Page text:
When separating foster care in Douglas County from the rest of the state, most observers point to a deep, unquestioned commitment to doing what's right for children.
"That sounds so simple, but it's true. It's been that way for as long as I can remember and I've been here 20 years," said Judy Culley, executive director of The Shelter, a multifaceted social program that figures out which services a family will need to stay together.
It also helps that Douglas County is neither too big nor too small.
"We're the right size," said Charlie Kuszmaul, a project coordinator at Bert Nash Community Mental Health Center. "Douglas County is big enough to have services available, and yet it's small enough to still have that community connection. We all know each other here."
Other reasons for the county's success:
Bert Nash's WRAP (Working to Recognize Alternative Possibilities) program helps children deal with social and mental health issues likely to cause problems for them at school.
This year, WRAP workers will be in every elementary, junior high and high school in Douglas County.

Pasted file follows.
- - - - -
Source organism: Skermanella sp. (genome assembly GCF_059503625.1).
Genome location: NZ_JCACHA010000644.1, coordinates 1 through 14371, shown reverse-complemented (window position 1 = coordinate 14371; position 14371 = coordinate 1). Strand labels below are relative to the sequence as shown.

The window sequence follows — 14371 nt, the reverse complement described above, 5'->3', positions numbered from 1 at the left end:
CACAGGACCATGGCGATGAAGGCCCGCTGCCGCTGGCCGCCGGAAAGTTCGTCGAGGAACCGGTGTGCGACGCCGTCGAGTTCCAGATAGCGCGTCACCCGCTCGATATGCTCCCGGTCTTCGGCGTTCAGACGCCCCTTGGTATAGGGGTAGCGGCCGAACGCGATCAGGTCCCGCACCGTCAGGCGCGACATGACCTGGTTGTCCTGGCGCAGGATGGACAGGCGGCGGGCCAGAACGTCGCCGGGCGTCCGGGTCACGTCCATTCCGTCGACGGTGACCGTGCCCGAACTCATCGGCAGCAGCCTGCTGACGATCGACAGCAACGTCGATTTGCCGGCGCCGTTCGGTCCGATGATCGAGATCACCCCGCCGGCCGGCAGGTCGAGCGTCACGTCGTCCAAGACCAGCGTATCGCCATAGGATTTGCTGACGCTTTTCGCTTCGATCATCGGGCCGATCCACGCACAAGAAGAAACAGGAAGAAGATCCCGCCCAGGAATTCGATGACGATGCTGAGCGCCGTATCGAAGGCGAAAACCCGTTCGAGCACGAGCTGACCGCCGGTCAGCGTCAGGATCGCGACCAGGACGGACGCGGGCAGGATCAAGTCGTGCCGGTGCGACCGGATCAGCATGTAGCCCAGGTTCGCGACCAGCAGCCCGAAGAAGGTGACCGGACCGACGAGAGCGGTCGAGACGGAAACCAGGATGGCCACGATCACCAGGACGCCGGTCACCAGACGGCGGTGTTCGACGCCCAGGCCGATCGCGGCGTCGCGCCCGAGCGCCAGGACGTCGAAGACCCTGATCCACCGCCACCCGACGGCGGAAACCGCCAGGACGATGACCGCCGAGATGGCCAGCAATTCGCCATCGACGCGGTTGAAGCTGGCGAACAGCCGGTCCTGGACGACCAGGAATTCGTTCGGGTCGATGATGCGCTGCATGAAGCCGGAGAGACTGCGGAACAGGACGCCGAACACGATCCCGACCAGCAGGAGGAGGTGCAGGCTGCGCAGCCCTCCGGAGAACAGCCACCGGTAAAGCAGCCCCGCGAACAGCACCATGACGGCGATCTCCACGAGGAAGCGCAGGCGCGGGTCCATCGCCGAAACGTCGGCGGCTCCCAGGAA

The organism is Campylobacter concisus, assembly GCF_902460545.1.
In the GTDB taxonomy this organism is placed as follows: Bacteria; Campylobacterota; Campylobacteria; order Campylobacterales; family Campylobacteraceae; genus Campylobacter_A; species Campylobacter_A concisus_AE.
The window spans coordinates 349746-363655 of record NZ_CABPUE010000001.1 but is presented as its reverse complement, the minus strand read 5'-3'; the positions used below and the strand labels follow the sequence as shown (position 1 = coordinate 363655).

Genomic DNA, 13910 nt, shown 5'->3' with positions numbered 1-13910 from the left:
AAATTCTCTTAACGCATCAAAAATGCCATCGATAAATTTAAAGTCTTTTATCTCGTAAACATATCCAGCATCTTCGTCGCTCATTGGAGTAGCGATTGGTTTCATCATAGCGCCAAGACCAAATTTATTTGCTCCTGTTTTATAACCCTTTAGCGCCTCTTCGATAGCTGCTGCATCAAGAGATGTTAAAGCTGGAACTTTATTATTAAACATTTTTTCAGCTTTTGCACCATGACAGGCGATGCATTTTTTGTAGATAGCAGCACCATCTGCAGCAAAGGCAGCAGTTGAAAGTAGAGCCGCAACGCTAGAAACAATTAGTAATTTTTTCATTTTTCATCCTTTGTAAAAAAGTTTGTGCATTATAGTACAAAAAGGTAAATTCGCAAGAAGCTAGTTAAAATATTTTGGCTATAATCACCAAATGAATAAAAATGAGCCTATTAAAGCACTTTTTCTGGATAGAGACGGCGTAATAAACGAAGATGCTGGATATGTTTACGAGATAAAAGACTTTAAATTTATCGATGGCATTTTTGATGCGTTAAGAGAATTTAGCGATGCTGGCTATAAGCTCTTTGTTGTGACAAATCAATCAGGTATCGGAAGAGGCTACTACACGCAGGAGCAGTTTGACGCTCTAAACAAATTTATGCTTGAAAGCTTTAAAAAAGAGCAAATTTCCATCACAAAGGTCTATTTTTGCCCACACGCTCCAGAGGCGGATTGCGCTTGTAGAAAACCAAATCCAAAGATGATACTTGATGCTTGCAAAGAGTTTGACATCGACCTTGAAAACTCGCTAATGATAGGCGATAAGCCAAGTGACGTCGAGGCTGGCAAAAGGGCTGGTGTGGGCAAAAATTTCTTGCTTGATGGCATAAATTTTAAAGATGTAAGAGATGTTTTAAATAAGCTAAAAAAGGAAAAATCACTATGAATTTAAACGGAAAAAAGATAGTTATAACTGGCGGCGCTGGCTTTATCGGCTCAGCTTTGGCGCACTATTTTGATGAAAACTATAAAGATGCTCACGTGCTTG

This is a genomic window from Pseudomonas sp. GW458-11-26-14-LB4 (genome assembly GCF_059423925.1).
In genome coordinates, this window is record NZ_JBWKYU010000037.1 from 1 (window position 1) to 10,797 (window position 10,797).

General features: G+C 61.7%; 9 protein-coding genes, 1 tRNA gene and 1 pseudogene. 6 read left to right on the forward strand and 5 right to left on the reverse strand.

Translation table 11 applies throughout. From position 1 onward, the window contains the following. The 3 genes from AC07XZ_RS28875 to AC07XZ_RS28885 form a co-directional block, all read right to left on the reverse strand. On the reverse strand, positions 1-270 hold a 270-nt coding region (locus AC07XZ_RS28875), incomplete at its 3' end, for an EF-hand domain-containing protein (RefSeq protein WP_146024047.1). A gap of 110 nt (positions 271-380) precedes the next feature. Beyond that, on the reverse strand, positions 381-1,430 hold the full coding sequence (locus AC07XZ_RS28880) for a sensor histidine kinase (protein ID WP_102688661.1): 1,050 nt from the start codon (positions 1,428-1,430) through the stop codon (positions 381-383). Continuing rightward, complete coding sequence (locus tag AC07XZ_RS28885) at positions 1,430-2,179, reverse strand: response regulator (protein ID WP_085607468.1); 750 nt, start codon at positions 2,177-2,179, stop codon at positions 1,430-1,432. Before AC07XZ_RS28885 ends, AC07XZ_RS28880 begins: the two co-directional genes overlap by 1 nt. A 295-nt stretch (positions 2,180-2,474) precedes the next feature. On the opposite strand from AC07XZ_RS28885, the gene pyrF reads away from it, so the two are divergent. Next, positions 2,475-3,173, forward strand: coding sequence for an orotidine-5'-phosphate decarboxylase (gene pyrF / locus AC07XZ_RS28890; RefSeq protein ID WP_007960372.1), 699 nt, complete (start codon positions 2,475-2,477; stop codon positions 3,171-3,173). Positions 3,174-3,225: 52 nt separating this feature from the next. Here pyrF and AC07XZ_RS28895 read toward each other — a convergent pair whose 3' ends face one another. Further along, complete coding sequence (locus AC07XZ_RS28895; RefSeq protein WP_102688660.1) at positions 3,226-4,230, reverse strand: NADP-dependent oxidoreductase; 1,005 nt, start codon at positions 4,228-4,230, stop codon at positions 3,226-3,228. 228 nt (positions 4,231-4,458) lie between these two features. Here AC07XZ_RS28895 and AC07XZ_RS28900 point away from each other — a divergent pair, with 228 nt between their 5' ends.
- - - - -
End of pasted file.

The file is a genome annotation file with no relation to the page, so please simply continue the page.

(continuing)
Kansas University's department of human development and the Kansas Department of Social and Rehabilitation Services run a truancy program that helps keep children in school.
Kaw Valley Center, the region's foster care contractor, has found ways to keep former foster children from re-entering the system.
Throughout the past two years, the number of Kaw Valley children returning home, being put up for adoption or turning 18 has exceeded the number of children entering the system.
The Shelter is able to enter diversion agreements with juveniles. If followed, these agreements keep them out of juvenile court.
The Shelter has a family services fund $30,000 from Douglas County, $30,000 from the city of Lawrence that helps troubled families get through immediate financial crises, such as car repairs or rent payments.
Few counties have access to so many services.
"I don't want to sound like (Douglas County) is heaven," Culley said. "I do get angry sometimes. But you know what? When I go to conferences and I see what other communities have to deal with, I come back thinking, 'Well, I guess we've got it pretty good here.'"